As mentioned before, I started running again November 1st. I’ve been going to boot camp twice a week. I’ve been walking. I’ve been getting out of the house lots. I’ve been finding a “new normal” routine. It’s currently 4 am on Thursday, December 7th, and I’m pumping. This is part of the new normal I’ve created. December 7th marks 7 weeks postpartum. Considering how strong I started off, I should be even stronger now. But, I hit a very unexpected speed bump…
Monday, December 4th, started out like a normal day. I was a bit more tired than usual, so I took an epic nap with Andy in the morning. During that time, my stomach was feeling a bit uneasy and bloated. By the time we headed to our Mommy Connections class, I felt VERY bloated. I wore a hooded sweatshirt to cover my bloat and went on with the afternoon. As the afternoon progressed, this did not go away. In fact, a pain developed in my stomach. When we got home, I went to nurse Andy on the bed. Laying on my side is what I find to work the best for us when we do this. But this time, a major red flag occurred-I had trouble getting up.
The pain in my side was bad. So bad that we just laid there. I was about to call Dan to see if he was coming home soon, but then I heard him come in through the shop. Phew. He came upstairs and helped me with Andy, and I tried to figure out what was wrong with me. I googled some things as the pain progressed. Yes, looking up possibly ailments online is not the best thing to do, but I did it anyway. By 5pm, I knew something was wrong. I needed to go to ER.
Dan packed Andy up in his carrier and drove me to ER. I walked in and was immediately frustrated-quite a few people in the waiting room. The screen said approximately a 2 hr 7 minute wait to send a doctor once you registered. I felt like I was at Disney World. I registered and sat. Sat uncomfortably , that is. I must have been triaged ahead of people due to the fact that I was 7 weeks postpartum because I was soon moved to another waiting area and eventually a bed. By the time I got to the bed, I had the chills. When the doctor came in she performed an ultrasound. She couldn’t get a super clear image on the in-room ultrasound but was pretty certain there was a stone in my appendix.
Dan and Andy came by around 9:30, and at this time I had gotten brought up to the large ultrasound machine. The tech there confirmed I did in fact have appendicitis. When we met with the doctor back in the ER it was determined that surgery to remove this pointless organ was the best course of action. It would be performed as a laparoscopic procedure, with three “ports” created in my stomach area-one to the left of my belly button, one below my belly button and the third through my belly button. As long as all went well (which it did) they would remove my crappy appendix through my belly button.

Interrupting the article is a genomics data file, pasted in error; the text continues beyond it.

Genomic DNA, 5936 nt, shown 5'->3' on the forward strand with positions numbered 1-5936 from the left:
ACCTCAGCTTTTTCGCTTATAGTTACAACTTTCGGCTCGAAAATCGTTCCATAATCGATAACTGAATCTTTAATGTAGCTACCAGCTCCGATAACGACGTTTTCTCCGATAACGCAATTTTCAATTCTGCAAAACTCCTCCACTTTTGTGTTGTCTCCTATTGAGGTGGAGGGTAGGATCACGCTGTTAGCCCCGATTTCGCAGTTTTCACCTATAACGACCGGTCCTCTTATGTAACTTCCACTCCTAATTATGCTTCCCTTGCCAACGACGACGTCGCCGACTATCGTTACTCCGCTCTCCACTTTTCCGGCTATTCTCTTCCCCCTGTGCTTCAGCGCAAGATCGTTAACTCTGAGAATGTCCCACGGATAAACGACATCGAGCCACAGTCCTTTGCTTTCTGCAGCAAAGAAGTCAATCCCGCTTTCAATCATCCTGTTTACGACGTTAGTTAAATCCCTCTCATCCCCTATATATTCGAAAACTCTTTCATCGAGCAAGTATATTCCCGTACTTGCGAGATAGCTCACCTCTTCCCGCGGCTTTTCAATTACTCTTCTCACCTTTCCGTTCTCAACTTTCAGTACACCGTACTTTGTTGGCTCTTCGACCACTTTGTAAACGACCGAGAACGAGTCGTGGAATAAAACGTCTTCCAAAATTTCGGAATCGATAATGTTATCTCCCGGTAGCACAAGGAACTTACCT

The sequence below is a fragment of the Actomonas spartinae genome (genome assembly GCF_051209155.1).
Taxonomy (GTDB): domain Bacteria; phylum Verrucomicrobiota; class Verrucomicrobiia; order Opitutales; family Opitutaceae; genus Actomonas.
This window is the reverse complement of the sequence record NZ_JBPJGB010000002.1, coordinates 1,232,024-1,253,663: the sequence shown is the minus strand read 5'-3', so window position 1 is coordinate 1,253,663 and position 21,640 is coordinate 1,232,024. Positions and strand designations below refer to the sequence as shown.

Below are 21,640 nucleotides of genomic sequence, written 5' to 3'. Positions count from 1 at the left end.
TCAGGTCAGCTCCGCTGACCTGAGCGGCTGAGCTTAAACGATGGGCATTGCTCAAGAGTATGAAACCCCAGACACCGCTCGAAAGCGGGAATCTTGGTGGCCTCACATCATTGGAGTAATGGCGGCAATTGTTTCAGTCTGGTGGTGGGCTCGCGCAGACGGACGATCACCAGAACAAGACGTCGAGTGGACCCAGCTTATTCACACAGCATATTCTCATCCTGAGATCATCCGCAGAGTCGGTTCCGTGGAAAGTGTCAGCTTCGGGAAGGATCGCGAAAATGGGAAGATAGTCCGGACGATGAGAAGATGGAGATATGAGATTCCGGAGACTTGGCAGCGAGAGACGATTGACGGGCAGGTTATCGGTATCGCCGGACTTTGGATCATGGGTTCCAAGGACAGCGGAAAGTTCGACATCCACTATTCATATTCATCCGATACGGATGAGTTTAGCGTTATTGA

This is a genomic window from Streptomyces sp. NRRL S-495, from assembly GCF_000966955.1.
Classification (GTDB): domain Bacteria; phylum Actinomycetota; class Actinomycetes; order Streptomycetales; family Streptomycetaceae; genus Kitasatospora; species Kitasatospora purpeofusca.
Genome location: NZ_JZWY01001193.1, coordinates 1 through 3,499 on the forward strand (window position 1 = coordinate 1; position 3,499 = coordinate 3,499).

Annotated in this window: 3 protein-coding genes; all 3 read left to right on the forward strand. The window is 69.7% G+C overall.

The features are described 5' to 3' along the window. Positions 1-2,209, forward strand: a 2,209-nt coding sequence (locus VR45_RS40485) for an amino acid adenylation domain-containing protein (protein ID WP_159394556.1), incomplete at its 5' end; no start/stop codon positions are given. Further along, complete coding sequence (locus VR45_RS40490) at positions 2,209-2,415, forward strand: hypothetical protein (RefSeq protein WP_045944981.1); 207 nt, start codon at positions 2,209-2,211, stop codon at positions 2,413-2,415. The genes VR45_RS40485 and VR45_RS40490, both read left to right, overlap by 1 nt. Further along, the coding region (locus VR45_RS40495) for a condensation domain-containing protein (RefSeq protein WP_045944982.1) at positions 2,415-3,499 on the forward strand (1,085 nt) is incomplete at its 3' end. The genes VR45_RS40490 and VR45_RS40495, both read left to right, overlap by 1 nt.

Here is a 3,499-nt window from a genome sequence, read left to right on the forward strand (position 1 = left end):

By 1 am I was in recovery and then soon after brought back to a room. The room I was brought to was actually in the maternity ward, due to overflow space. This came in handy because the nurses there had gotten me set up with a pump and some bottles before I even went down to surgery. Dan had gone home with Andy so I gave him a call to let him know I survived, and then I tried to sleep.
The morphine in my system was causing me to fall in and out of sleep, even when I was trying my hardest to stay awake and post things on Facebook or send emails. This whole ordeal was surreal–I wasn’t supposed to be back in the hospital. I did that back in October. I had my induction day, my labour and delivery, and I was discharged out. I was supposed to be continuing on the up and up from there. But now I felt back at square one, and in some ways, even farther put back.
The doctor eventually came and told me the surgery went as planned, and my three incisions would heal over time. I had green bandages on my stomach that could be taken off later, but then some surgical tape and stitches that would eventually dissolve and fall off. I was slightly swollen. It hurt to cough. It was not easy to get up and walk. When I was discharged I was pushed out in a wheelchair and I can say with certainty that I felt worse leaving the hospital on Tuesday, December 5th, than I did when I left on Saturday, October 21st.
Running would be halted. Baby boot camp would be postponed. I had orders to not lift anything more than 10 pounds for 5-6 weeks. Andy is already in the low 9’s, so him in his car seat puts that over the limit. I was starting my postpartum healing all over again with a non-postpartum procedure.
Im not asking for people to feel sorry for me. But, right now at this moment, I feel very frustrated and vulnerable. Just when I thought I was on the right track to being “back to normal” it was all put on hold. I’m going from my body feeling great and ready to be back fully in the game to it feeling weak and beaten up. The activities I was participating in during the weekdays will have to temporarily change while I heal, and we aren’t going to be able to leave the house just the two of us as much.
Two steps forward and one step back. That’s what this feels like. And I feel like next week after my mother in law leaves (she came down less than 24 hours after my surgery to help) it’ll even feel like two or three steps back. I was fully independent and able to care for Andy easily on my own. Now I’m having to force myself to ask for help because when I don’t, I can tell I’m potentially doing more harm than good. As I anxiously await for my body to heal from an unexpected surgery, I am grateful for everyone who has stepped in to help us out. I know 5-6weeks is a very short time frame, relatively speaking, but when you’ve already been 6 weeks recovered and back doing your “new normal” going back to the starting line is very mentally challenging.